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History of Philosophy
Romanticism vs. Enlightenment
(conservatism vs. liberalism):
controversies over the nature of society and
Organic vs. contractual theories of society
(G.W.F. Hegel)
Georg Wilhelm Friedrich Hegel (1770-1831)
Major works:
Phenomenology of Spirit
The Science of Logic
Elements of the Philosophy of Right
Lectures on the Philosophy of History
Contractual theories emphasised the rationality of men,
who understood the necessity of an agreement among
themselves to set up a system of protective measures
against the violence. According to these theories society
and a system of political institutions - government/state or
political power are artificially set up. Man is defined as a
rational creature, who can design fundamental institutions
and execute their plan. Any design to be executed is based
on general knowledge, which can explain and predict
events (identify causes and effects). The leading idea is that
man can subordinate the whole reality around him.
Without general well justified theories man would not be
able ‘to subdue the earth’ and make society well ordered.
Hegel’s approach to political philosophy is organic, i.e. it
emphasises the natural development of social and political
institutions, the role of particular nations in history of mankind and
significance of their cultures, and argues in the Aristotelian vein
that both family and state are natural communities.
Hegel tried to combine certain liberal and conservative ideas in his
political theory:
civil society, spontaneous coordination of individual interests
and wills leading to the common will, contract and natural bonds,
abstract morality (universal precepts)
the State – ‘the Divine Idea as it exists on earth’; the State ‘is
the realization of Freedom, i.e., of the absolute final aim, and it
exists for its own sake’.
man can achieve/develop his rationality and freedom in
full only in the State, and in the State only he becomes fully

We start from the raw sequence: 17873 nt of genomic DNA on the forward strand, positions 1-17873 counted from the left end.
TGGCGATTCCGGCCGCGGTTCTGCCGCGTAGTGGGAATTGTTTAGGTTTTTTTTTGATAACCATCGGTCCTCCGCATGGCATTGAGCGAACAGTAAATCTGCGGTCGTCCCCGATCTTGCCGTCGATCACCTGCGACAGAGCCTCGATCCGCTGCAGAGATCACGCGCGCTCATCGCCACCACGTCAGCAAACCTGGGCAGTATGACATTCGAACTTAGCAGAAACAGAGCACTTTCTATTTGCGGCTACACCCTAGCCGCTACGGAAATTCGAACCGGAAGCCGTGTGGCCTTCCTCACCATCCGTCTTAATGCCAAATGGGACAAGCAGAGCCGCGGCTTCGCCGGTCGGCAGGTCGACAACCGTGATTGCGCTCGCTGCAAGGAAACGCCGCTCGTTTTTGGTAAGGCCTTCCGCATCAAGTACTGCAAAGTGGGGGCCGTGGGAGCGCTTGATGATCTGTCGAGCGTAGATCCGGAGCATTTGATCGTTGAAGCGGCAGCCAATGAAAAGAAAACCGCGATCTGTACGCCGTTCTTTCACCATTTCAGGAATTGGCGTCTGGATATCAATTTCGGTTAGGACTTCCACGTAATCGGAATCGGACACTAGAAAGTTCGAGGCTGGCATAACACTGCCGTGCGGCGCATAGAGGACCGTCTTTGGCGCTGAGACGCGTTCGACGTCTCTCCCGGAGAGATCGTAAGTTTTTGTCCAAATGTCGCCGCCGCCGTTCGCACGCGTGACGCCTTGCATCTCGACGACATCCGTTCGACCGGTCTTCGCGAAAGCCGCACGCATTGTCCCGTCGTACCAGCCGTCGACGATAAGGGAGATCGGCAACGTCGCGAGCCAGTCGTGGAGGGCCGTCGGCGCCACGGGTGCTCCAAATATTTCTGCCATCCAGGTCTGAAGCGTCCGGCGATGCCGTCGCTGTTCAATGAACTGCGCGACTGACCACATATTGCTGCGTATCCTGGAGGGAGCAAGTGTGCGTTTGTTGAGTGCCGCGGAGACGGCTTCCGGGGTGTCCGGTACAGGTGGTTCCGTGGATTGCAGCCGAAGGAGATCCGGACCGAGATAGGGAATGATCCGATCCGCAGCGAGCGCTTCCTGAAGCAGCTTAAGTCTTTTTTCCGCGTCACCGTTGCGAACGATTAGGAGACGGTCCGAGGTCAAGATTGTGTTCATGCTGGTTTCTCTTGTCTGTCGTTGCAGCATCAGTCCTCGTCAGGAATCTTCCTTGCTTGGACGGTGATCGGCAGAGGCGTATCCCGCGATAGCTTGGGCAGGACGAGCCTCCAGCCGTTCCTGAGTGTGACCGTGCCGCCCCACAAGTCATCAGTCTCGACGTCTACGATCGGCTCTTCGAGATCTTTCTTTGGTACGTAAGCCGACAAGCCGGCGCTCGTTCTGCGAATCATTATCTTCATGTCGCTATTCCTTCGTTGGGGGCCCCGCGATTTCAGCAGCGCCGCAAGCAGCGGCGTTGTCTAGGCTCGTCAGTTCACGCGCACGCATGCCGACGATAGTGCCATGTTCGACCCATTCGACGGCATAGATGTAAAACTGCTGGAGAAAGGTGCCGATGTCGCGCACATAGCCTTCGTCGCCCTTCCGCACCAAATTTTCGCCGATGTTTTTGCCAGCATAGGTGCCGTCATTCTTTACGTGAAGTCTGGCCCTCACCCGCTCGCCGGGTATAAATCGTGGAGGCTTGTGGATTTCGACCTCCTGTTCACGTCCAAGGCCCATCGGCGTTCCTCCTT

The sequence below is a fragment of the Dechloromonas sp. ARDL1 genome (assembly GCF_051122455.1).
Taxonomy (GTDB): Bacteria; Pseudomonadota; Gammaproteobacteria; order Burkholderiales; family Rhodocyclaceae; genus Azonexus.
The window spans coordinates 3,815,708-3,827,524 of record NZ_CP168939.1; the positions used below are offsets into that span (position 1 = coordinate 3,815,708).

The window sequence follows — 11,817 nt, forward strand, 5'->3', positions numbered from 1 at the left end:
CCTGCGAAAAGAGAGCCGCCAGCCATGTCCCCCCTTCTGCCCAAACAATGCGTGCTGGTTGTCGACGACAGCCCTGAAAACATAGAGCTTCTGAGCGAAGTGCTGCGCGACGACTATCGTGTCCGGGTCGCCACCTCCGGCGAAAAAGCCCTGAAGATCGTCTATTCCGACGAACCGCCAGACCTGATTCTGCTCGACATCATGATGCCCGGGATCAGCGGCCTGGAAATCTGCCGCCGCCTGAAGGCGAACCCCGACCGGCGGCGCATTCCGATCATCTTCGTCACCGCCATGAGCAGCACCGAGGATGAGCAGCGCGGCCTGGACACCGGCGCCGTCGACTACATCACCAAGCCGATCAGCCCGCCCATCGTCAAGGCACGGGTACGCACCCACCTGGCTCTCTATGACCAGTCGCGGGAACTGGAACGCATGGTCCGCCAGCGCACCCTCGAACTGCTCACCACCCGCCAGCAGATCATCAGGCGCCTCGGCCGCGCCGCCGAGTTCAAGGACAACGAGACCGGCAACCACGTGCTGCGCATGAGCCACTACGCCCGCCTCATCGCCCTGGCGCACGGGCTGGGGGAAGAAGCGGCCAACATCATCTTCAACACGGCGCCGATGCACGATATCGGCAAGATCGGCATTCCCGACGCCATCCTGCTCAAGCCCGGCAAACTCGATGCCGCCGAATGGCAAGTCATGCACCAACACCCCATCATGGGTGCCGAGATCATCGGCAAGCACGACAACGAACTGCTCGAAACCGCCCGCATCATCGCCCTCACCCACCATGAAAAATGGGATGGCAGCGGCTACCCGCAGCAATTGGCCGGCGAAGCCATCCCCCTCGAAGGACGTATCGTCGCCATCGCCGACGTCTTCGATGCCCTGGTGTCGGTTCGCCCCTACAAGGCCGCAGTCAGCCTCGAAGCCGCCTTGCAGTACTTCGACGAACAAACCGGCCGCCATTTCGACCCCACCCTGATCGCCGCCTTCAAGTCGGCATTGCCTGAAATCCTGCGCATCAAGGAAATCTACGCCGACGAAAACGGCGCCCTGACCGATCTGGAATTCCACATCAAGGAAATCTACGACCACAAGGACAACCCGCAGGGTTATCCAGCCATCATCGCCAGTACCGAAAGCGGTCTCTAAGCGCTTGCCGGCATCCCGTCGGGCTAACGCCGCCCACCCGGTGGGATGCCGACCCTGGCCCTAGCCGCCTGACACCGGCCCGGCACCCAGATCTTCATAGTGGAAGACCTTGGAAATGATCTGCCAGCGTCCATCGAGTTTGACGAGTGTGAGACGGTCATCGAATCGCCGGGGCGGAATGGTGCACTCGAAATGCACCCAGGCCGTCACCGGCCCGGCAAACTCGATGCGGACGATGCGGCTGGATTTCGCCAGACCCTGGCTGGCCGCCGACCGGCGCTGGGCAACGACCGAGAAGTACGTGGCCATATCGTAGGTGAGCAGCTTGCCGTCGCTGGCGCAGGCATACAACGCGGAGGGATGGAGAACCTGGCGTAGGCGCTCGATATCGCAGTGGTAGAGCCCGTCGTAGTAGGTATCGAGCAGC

human; the Sittlichkeit - the ‘ethical life’ determined on the
level of family and fully developed on the level of the State
by mores contrasted with contractual relations of individuals
in the marketplace
the State is an ethical entity
Aristotelian themes in Hegel’s idea of relationships
between individuals and natural communities of family and
law and the state.
“Subjectivity of will, as a complete phase, is in its turn a whole
which, by its very nature, must also have objectivity. Freedom
can at first realize itself only in the subject, as it is the true
material for this realization. But this concrete manifestation of
will, which we have called subjectivity, is different from
absolute will. From this new onesidedness of subjectivity must
the will free itself, in order that it may become absolute will. In
morality the interest peculiar to man is in question, and the
high value of this interest consists in man’s knowing himself to
be absolute, and determining himself. Uncivilized man is
controlled by the forces and occurrences of nature. Children
have no moral will, but are guided by their parents. Civilized
man is determined from within, and wills that he shall be in all
he does.”
“/…/ A duty or obligation appears as a limitation merely
of undetermined subjectivity and abstract freedom, or
of the impulse of the natural will, or of the moral will
which fixes upon its undetermined good capriciously.
But in point of fact the individual finds in duty liberation.
He is freed from subjection to mere natural impulse; he
is freed from the dependence which he as subjective and
particular felt towards moral permission and command;
he is freed, also, from that indefinite subjectivity, which
does not issue in the objective realization implied in
action, but remains wrapped up in its own unreality. In
duty the individual freely enters upon a liberty that is
Addition.—Duty limits only the caprice of
subjectivity, and comes into collision only with
abstract good, with which subjectivity is so
firmly allied. When men say we will to be free,
they have in mind simply that abstract liberty, of
which every definite organization in the state is
regarded as a limitation. But duty is not a
limitation of freedom, but only of the
abstraction of freedom, that is to say, of
servitude. In duty we reach the real essence, and
gain positive freedom.
150. The ethical, in so far as it is reflected simply
in the natural character of the individual, is
virtue. When it contains nothing more than
conformity to the duties of the sphere to which
the individual belongs, it is integrity.
(Philosophy of Right, transl. by S.W. Dyde, Batoche Books: Kitchener